It appears there’s no way out of this deadly predicament, but watching Carl being assaulted overwhelms Rick who explodes in a frightening (though admittedly cathartic) rage that should make us all take pause. And just as suddenly as it started, the assault stops with gushing crimson finality as Rick crosses a line from which there’s no return. This primal transcendence—the kind we see in nature when a mother grizzly bear with cubs feels threatened—is something we can relate to even as its depiction here leaves us utterly breathless. To be clear, this scene is magnificent and it’s a vivid reminder of how this show’s effectiveness depends on living, breathing human “bad guys”.
The rest of the episode is fine, though less impactful. Daryl and Rick are reunited and they, along with Carl and Michonne, make it to Terminus. At Terminus things predictably go wrong though precisely how won’t be revealed until next season. As Rick’s group gets herded into an abandoned railroad car at gunpoint and locked up/reunited with Maggie and Glenn’s group, Rick’s transformation and essential refutation of the philosophy espoused by the late Hershel Greene is made explicit.
Rick has turned 180-degrees away from the man at the beginning of the season who had relinquished his leadership of the group and who had been coping with a growing unease with firearms around Carl and the other children. Our survivors—once again led by Rick—are dangerous because they need to be and they know it.
This all sounds pretty awesome, right? So where do these eight episodes fail?
First and foremost, the lack of a specific antagonist such as Shane or the Governor—human “bad guys” with clearly defined agendas—has left a large void in the action. And without a cohesive group of “good guys”, we’re also bereft of a protagonist. Without these two fundamental story elements it’s literally impossible for there to be much of a plot. And this, Horror Fans, is why the bellyaching has reached pandemic levels these past couple of months. And in this one regard, the complainers are correct.
The adventures of Maggie’s group and, to some extent, Glenn’s group exist mostly for the purpose of advancing what little plot these eight episodes do have to offer. However, the characterization revealed through the depictions of the rest of our survivors—Rick, Carl and Michonne’s group, Daryl and Beth’s tandem, and Carol, Tyreese and the kids in particular—is rich and profound if not narratively kinetic. These characters are being drawn with the finest details and realized with fascinating dynamics and contrast. The first six episodes are largely static but extraordinarily provocative nonetheless.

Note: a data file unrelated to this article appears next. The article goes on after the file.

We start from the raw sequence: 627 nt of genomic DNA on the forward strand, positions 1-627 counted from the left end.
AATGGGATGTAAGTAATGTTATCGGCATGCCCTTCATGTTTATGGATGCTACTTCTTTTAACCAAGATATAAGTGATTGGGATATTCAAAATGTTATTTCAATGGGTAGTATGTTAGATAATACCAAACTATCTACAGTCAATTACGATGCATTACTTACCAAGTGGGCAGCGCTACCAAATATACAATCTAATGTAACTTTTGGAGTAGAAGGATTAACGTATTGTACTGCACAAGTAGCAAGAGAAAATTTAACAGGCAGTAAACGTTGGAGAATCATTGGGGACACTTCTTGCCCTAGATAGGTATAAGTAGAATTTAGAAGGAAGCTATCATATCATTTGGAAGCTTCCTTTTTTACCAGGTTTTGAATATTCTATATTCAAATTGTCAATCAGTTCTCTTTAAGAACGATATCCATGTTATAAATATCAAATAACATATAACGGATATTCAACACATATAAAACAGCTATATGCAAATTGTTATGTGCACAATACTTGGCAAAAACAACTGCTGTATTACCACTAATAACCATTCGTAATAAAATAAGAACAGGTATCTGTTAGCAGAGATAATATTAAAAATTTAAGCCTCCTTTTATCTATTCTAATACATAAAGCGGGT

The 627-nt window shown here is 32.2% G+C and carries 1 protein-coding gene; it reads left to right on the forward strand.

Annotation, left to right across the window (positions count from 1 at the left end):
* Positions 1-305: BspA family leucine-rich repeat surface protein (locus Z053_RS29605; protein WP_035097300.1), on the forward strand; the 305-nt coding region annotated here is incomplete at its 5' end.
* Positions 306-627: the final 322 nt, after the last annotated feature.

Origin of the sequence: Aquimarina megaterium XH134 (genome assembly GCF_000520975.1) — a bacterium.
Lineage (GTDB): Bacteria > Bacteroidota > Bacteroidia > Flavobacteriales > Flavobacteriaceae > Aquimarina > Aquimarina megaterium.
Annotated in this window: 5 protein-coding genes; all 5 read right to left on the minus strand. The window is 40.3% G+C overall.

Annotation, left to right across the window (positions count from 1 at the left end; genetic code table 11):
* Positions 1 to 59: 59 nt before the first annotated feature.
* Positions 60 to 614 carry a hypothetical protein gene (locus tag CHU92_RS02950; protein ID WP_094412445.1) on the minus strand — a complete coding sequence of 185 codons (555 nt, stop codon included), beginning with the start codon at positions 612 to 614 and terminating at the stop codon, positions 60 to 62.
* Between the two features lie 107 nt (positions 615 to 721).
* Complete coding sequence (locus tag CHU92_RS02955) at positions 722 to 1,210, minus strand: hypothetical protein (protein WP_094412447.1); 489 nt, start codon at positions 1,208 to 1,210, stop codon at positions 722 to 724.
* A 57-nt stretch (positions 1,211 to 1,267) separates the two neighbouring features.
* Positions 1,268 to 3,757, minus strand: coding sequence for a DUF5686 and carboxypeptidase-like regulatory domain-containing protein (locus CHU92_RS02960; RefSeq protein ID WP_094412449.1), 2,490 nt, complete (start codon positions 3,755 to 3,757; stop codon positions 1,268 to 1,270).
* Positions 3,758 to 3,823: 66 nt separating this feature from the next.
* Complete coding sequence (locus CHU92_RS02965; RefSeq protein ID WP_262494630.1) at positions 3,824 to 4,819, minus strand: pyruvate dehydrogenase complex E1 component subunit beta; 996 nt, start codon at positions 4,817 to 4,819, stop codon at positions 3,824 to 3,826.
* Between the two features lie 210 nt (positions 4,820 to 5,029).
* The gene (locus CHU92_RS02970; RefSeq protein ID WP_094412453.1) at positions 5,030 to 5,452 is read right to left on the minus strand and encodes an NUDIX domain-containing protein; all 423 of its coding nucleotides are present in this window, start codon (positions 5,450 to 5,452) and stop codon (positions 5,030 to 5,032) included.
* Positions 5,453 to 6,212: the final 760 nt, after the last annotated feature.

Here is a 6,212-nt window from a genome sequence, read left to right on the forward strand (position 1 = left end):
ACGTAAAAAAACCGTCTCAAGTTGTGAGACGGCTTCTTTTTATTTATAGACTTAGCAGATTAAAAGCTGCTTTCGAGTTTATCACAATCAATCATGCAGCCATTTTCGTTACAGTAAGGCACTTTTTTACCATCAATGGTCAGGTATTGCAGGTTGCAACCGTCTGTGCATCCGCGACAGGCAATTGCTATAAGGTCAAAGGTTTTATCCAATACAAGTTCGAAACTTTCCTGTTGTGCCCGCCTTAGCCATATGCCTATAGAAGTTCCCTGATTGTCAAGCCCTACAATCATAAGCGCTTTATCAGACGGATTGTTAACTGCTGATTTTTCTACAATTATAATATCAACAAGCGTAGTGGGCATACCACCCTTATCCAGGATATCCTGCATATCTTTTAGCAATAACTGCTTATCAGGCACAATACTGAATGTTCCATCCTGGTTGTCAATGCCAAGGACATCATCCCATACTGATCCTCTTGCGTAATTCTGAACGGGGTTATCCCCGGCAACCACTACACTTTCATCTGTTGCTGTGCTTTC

It’s not until the seventh episode when the plot finally starts to advance rapidly and we’re thrust forward in terms of the story. But having been given glimpses into the inner workings of our heroes’ psyches—knowing more intimately what makes these people tick, for better and for worse—the resultant confluence of plot and character creates a powerful tide over the course of the final two episodes.
This approach was not an accident. To be fair, there aren’t a lot of action-oriented places to go regarding plot immediately after an episode like the midseason finale. That episode ended the main plotline that had been developed over the previous season-and-a-half and definitively answered the question we were being asked to consider—would our survivors be able to cultivate a safe, sustainable community at the prison that could co-exist with the Governor and his people? The answer was a resounding “no.” That plotline was ended brutally and emphatically after an intense crescendo of action and emotion.
To try and sustain an equivalent level of action by way of a necessarily new main plot would have been a fool’s errand. So these writers did the smart thing and brought the momentum down several notches to allow the time and the pace necessary to develop the next major thrust of the series. If The Walking Dead were one long movie, these past eight episodes would have been the ‘sag-point’—a structural device found in nearly every conventionally composed film occurring just after a movie’s midpoint.
At the midpoint of most movies the circumstances force our protagonist to abandon their current strategy and recalibrate with an entirely new, usually very different strategy. And while this new strategy is coming into focus, the action (plot) lulls and we’re given some exposition. For example, in Jaws, once it becomes clear that using local fishermen to cull the shark population has failed to protect the beaches from our favorite monster Great White, Chief Brody—a man who’s terrified of the ocean—decides that he’s going to have to head out to sea and hunt the shark—a brand new approach rife with peril and made necessary by the failure of the previous approach. We see this decision being developed during a dinner sequence with Hooper in which we’re given lots of backstory while we watch them eat, drink wine, and chit-chat. Soon after this sequence, Brody, Hooper and Quint set sail on the Orca and the rest is history. A similar lull-and-pivot can be found at approximately the same point in nearly every movie.
The last eight episodes of The Walking Dead have served this same function by allowing the series to pivot from the prison plotline to the Terminus plotline while further developing the characters by way of exposition or backstory. In a movie this only takes a matter of minutes. Here, though, it took eight episodes and that comes with an inherent risk and one that the show couldn’t completely avoid.
So in the end, it’s true that for about five episodes no major story developments take place and for that reason season four ends up with a respectable A-. But what we’re shown over the course of those episodes is like money in the bank, the value of which increases after it’s been deposited. And now that most of our heroes have been reunited, I’ll be looking for the show to continue cashing out its investment in these characters next season.